Archive for June 18th, 2010

Denver, CO

June 18, 2010

I spent this week in Denver. Quite a few surprises:

Denver, the mile high city, is a weird mix of hipsters, hippies, and rednecks. The first impression was surprise over the number of young people in general. There were a huge number of twenty-somethings in the downtown area. This may account for the large amount of happy hour/brew pubs on the 16th street mall. It is quite a bustling downtown that seem to retain the working crowd after 5:00. The restaurants on the 16th St mall were many. The first night I went to Earl’s, a little happy hour joint with a terrace out front. When discussing the gluten situation with the waitress, she informed me that they have a gluten free menu. This usually is a great thing, but the menu (that said: “gluten free menu” at the top) included things like Kung Pao stir fry. When I asked to make sure that the Kung Pao was safe to eat, she came back from the kitchen and said that it wasn’t. There were other questionable items that I decided it was probably best to avoid. I opted for the mini taco appetizer that was good and safe. Great meal, just a little sketchy to have a gluten filled gluten free menu.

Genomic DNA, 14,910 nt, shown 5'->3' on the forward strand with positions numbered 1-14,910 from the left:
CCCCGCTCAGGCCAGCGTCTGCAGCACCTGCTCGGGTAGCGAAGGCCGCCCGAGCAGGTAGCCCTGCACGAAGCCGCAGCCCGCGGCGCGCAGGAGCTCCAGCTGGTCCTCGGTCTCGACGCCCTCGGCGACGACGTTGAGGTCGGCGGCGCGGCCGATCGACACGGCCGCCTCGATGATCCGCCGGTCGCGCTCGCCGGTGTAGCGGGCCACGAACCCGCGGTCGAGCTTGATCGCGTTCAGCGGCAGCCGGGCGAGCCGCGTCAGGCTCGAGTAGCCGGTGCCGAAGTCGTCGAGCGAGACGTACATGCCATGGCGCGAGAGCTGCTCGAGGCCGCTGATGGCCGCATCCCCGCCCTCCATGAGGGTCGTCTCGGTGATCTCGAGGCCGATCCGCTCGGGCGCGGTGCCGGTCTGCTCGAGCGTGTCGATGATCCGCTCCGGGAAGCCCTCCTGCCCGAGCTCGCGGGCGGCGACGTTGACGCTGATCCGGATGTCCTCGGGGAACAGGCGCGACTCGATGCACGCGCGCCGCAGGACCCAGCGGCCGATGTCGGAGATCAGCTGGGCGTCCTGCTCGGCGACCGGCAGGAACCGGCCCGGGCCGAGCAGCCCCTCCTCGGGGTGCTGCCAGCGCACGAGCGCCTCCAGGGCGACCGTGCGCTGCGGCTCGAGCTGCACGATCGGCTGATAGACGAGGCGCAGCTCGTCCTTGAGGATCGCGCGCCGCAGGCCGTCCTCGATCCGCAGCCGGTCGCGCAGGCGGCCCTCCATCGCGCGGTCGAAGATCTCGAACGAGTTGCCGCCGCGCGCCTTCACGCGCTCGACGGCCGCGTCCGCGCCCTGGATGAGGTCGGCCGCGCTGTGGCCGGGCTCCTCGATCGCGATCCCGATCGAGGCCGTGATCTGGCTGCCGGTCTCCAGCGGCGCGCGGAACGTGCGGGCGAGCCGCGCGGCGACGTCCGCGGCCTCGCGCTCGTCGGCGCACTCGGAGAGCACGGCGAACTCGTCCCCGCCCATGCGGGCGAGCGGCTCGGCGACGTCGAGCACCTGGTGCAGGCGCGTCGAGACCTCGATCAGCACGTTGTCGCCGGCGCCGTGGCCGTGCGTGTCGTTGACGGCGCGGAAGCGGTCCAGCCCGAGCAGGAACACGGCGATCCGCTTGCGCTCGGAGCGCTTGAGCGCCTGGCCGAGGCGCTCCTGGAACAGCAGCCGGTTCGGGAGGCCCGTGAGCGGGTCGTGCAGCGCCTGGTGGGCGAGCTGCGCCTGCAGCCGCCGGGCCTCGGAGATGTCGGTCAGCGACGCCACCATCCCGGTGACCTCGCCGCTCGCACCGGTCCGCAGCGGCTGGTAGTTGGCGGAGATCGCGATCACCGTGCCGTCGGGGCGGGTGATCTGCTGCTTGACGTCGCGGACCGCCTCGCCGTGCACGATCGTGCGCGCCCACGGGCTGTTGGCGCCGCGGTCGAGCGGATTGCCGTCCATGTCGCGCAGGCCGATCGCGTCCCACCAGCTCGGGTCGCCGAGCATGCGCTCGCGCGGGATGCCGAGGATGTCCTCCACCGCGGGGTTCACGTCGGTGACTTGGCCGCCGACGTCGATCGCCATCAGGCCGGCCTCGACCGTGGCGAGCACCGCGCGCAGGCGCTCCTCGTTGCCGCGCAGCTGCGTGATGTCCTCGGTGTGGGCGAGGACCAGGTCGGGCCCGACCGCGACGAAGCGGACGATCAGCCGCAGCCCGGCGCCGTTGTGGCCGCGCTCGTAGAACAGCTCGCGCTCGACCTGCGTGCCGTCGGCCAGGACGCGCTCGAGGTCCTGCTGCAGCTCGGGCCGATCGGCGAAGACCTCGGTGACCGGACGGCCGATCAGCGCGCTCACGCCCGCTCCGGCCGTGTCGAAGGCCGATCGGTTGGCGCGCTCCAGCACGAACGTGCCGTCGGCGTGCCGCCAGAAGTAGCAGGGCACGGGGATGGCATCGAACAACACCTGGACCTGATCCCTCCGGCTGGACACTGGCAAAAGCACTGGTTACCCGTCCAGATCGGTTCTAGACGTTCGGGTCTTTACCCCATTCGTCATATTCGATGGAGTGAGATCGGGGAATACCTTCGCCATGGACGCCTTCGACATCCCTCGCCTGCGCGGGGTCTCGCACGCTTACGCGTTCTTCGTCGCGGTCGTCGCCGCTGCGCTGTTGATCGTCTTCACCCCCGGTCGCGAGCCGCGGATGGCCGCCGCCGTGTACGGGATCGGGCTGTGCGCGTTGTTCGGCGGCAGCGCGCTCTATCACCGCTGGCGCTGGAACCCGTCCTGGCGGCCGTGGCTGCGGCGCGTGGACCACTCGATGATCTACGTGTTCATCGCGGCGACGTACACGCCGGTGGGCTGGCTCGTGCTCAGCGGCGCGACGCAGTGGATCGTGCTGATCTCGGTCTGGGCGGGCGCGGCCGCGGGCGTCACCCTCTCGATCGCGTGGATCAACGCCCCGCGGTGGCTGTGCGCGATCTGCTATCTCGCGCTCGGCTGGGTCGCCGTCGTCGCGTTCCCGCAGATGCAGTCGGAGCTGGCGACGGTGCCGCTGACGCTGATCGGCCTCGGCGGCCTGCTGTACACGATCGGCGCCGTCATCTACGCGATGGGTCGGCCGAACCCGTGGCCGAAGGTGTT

The next night I ate at a restaurant half a block off of the mall. It was an Indian restaurant called “Little India”. It was fantastic. They clarified that all the food was cooked with chickpea flour (except the naan, of course) and it was gluten free. I ate the Sikh kabob with a side of masala. Fantastic food! I don’t know how to describe it any better than that. I went back the third night and did it over again.

Denver brings the nightlife/dinner scene. If you are looking to have something to do after work, there are no shortages of gluten free happenings.

Biggest surprise: there are a number of painted upright pianos along the mall. As far as I can tell, the city leaves these out to encourage artistic expression, but I couldn’t confirm that. I found this a little strange. Most cities try to discourage panhandling, but Denver seems to give the panhandlers the means to continue. This probably explains the large numbers of young homeless people around.